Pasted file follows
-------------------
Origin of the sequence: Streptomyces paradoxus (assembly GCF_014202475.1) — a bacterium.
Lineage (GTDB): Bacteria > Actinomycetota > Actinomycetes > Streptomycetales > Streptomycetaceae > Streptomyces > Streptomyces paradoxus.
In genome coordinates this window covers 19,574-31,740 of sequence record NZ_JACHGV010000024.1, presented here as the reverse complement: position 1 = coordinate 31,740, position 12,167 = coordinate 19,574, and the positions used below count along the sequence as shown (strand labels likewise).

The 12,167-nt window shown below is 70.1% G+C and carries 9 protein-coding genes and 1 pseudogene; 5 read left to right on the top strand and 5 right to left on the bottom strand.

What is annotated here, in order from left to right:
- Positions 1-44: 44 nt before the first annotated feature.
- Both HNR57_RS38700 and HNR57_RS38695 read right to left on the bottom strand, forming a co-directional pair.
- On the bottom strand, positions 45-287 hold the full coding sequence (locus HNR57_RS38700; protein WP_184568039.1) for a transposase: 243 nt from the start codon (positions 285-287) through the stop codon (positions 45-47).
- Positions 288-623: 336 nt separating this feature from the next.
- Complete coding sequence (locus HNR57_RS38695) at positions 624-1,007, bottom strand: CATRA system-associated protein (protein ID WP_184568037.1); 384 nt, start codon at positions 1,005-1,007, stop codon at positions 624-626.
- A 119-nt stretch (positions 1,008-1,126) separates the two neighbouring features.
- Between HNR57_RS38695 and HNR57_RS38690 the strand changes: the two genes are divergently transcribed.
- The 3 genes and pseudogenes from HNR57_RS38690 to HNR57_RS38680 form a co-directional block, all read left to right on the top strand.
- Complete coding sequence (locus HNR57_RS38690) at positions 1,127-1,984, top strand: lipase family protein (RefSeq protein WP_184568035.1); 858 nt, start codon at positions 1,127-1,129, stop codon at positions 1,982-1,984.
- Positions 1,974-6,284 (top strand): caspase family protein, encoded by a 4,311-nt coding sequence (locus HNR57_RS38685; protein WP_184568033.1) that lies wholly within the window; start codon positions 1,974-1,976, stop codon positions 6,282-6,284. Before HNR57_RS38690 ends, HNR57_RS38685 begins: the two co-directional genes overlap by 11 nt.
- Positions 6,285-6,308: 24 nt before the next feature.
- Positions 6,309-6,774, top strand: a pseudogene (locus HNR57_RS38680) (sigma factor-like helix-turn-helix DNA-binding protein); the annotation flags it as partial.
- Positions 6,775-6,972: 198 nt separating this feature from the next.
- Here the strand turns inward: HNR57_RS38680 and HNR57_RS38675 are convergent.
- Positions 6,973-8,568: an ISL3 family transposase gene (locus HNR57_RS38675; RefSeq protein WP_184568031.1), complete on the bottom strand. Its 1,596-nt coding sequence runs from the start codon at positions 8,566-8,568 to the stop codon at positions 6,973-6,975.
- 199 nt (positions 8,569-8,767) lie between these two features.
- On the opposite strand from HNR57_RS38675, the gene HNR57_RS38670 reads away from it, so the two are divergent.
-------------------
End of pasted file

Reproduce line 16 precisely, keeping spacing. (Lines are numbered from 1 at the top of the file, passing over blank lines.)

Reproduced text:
- Positions 6,285-6,308: 24 nt before the next feature.